Editorial: An early summer weekend of gun deaths in Chicago shows how far we have to go

Chicago Tribune Editorial Board, Chicago Tribune on

Published in Op Eds

As Chicago headed back to work this week, the city was coming off one of the most beautiful weather weekends in recent memory, characterized by temperatures in the mid-70s and refreshing breezes.

But in too many parts of the city, the picture-perfect conditions belied harrowing periods of violence and fear.

Ten people were shot and killed over the weekend in Chicago and more than 30 were wounded by gunfire, according to a Chicago Sun-Times report.

The mayhem wasn’t concentrated in a few particular neighborhoods; it was widely dispersed, from the Far North Side to the Far South Side and places in between. It was the third weekend in a row, beginning with Memorial Day weekend, that more than 30 people suffered gunshot wounds.

We’ve heard much so far in 2024 about how murders are down. Through June 2, the decline compared with the same period last year was 15%.

But this past weekend reminded any of those who needed reminding that violent crime in Chicago continues to be a scourge and that victory over this plague is very far off indeed. It is said that no one celebrates summer more joyfully than Chicagoans. How distressingly ironic then that over the past several years virtually every summer weekend in Chicago has become effectively a set of tragedies in waiting.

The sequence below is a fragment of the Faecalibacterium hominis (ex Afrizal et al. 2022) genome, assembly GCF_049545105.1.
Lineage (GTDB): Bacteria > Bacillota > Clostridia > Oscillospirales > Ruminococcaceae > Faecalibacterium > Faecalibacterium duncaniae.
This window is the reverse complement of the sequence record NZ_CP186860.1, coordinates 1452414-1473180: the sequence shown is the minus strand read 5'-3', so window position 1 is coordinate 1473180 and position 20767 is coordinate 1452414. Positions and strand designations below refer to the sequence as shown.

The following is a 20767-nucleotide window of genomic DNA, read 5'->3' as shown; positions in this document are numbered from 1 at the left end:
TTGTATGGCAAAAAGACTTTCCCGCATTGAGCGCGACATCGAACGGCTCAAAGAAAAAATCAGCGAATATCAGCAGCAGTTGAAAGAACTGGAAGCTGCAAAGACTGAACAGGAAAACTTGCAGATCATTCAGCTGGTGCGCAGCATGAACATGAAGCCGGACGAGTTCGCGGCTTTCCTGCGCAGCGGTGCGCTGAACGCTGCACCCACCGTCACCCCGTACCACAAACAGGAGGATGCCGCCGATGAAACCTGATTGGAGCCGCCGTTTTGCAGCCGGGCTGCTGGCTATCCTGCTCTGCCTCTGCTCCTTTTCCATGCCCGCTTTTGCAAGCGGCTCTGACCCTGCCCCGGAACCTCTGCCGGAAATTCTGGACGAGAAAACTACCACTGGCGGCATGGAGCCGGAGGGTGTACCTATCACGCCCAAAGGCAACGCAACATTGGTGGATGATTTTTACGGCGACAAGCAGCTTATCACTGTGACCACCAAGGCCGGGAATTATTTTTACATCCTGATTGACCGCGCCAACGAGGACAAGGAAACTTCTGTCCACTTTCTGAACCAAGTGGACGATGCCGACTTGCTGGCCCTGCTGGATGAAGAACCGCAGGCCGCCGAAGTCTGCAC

People are being shot attending backyard barbecues. People are being shot getting a nighttime bite to eat at fast-food restaurants, including two men eating inside a Loop restaurant a little after midnight on Saturday who were hit by someone shooting from outside the eatery. People are being shot driving on the expressway.

Mayor Brandon Johnson says Chicago can’t “arrest its way” out of the crime epidemic and espouses attacking the “root causes” of violent crime, saying that investing more in low-income neighborhoods will give potential criminals more enticing alternatives to a life of crime. But even a mayor who in his previous career espoused “defunding” the police knows now that law enforcement has its role to play. Most reasonable people can agree that both stronger enforcement and more resources for deprived parts of the city must both play a role in improving this deplorable situation.

In the meantime, though, all Chicagoans should be able to agree not to rationalize or make excuses for those who make our summer weekends something to be dreaded rather than celebrated and savored.


©2024 Chicago Tribune. Visit at chicagotribune.com. Distributed by Tribune Content Agency, LLC.



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